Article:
- Buyers Guide
Analog Devices’ Programmable Clock Generators Simplify System Design
Analog Devices Inc., a leader in semiconductors for signal processing applications, introduced a pair of clock-generation and distribution ICs with the industry’s best combination of device integration, low noise, low jitter performance and signal output flexibility. The AD9520 and AD9522 multi-output clock generators include a 512-byte embedded EEPROM memory block, affording system engineers a programmable clock solution that can serve as both the source and system clock. By programming their own specific set of output conditions using the on-chip memory, designers can easily configure the AD9520/2 as the source clock to ensure initial processing functions are synchronized when the system is powered on or reset. Competing clock ICs require a separate source clock, which must be independently matched to the system processor or microcontroller in order to program the system clock chip, adding component count, cost and complexity to network line cards, wireless and broadband infrastructure, medical imaging, and data converter clocking designs.
”Outstanding jitter performance was the primary reason TruePosition chose the AD9520 for use in our third-generation wireless location measurement unit,” said Alan Larrabee, vice president of research and development for TruePosition. “The AD9520 has a versatile multiple output architecture, integrated PLL, and on chip EEPROM, which provide an elegant solution for sampling clock generation and distribution.”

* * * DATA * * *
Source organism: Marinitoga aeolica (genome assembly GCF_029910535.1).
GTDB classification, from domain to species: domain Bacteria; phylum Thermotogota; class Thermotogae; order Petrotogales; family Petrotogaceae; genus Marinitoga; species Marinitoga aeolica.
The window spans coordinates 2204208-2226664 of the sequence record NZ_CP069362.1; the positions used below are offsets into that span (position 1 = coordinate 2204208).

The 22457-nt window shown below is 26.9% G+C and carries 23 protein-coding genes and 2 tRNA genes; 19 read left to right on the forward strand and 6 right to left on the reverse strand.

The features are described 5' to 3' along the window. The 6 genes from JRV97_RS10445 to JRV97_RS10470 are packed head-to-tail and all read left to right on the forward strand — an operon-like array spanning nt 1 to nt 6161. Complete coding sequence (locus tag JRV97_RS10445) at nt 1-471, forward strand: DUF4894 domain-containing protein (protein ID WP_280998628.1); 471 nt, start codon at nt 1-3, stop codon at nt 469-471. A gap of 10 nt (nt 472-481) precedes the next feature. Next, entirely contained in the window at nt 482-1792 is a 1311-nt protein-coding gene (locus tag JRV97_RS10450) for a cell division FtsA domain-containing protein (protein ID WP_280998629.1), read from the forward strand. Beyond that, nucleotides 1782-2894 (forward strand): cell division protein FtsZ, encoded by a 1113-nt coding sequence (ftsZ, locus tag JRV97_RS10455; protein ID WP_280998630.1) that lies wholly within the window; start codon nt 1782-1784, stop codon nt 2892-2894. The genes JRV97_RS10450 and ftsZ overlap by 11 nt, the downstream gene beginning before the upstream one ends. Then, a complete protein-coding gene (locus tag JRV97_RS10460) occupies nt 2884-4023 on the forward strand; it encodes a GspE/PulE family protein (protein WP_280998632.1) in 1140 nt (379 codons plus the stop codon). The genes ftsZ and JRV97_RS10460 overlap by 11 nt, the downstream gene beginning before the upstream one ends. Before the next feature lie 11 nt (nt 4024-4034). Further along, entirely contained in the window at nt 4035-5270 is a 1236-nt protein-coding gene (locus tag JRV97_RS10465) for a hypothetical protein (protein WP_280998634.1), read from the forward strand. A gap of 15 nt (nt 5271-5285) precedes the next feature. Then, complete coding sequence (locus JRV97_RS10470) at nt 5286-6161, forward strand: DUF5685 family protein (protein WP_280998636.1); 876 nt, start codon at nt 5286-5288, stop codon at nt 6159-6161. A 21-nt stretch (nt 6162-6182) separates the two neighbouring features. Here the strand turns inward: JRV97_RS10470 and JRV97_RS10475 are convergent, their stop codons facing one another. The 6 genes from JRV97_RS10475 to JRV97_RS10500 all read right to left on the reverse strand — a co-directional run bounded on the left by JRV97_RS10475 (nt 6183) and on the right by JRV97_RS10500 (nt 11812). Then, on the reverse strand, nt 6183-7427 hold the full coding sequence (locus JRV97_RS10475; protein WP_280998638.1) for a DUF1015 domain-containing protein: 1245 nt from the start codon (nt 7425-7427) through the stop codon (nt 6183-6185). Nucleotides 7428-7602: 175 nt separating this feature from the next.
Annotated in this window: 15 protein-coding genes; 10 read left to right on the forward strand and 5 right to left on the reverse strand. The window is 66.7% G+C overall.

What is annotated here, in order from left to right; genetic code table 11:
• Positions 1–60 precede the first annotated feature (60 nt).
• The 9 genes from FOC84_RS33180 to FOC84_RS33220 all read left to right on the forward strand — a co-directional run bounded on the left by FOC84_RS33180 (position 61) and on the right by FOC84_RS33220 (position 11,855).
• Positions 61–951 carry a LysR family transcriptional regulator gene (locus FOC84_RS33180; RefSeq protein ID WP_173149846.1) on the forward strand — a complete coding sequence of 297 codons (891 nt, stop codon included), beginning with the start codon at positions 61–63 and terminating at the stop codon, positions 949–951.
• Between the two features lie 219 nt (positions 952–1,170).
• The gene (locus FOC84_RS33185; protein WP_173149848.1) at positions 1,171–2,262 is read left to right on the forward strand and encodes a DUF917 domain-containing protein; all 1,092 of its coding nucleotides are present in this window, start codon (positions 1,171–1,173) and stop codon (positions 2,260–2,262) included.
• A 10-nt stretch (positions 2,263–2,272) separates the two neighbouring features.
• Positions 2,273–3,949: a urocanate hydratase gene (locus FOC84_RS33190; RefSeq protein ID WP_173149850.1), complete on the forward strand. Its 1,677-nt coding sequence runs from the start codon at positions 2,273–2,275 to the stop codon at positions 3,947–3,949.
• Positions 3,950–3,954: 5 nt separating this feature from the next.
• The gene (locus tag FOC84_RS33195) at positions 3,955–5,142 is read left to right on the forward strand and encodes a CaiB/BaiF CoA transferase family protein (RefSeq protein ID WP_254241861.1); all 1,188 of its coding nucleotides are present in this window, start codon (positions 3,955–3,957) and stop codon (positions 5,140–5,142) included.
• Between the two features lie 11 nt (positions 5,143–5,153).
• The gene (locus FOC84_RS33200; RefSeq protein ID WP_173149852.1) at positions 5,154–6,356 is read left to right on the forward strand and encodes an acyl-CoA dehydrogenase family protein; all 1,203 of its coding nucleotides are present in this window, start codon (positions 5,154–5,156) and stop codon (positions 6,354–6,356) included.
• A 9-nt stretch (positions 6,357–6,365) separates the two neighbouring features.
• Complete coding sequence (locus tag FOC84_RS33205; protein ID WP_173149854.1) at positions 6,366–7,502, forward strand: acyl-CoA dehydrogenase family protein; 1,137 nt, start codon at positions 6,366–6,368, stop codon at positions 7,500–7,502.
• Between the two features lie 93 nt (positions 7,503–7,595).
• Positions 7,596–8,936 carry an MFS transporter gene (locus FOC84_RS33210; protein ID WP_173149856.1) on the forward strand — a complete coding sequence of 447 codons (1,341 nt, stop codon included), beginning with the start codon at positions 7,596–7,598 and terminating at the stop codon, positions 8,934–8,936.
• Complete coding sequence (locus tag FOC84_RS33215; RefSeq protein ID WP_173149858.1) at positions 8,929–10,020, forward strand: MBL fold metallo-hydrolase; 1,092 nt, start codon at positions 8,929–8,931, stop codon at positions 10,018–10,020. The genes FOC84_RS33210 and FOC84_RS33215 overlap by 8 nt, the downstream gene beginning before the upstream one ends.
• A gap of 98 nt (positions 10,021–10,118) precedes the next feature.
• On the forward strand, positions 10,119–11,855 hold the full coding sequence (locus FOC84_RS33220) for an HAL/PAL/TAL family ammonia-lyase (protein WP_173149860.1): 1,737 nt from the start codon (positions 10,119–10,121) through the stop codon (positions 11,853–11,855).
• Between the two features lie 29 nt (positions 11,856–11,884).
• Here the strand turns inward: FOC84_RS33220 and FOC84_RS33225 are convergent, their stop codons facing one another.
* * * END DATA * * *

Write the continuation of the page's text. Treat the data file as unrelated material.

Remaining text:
In addition to the on-chip EEPROM and PLL, the AD9520/2 integrates dividers, fanout buffers and a VCO that tunes from 1.4 GHz to 2.95 GHz. An external 3.3 V/5 V VCO/VCXO of up to 2.4 GHz also can be used. The PLL/VCO clock-generation circuitry boasts phase noise of -150 dBc/Hz at a 10 kHz offset on a 200 MHz clock signal, while the clock distribution fanout channels feature ultra-low wideband jitter performance of 225 femtoseconds.
Two reference inputs allow glitch-free switchover for applications requiring redundant references, while a PLL holdover mode maintains the output frequency in the event of a lost reference signal. Zero delay operation is available to ensure precise phase alignment between inputs and outputs. The AD9520 offers 12 differential low-voltage positive emitter-coupled logic (LVPECL) outputs in four groups, each with a 1 to 32 divider and phase delay. The AD9522 includes 12 differential low-voltage differential signaling (LVDS) outputs. Both devices alternatively offer up to 24 single-ended CMOS output configurations up to 250 MHz.
The AD9520 is available now in production quantities. The AD9522 is available for sampling and will be released in October. The AD9520 and AD9522 come in a 64-lead lead-frame chip-scale package (LFCSP) and are priced at $12.65 per unit in 1,000-unit quantities.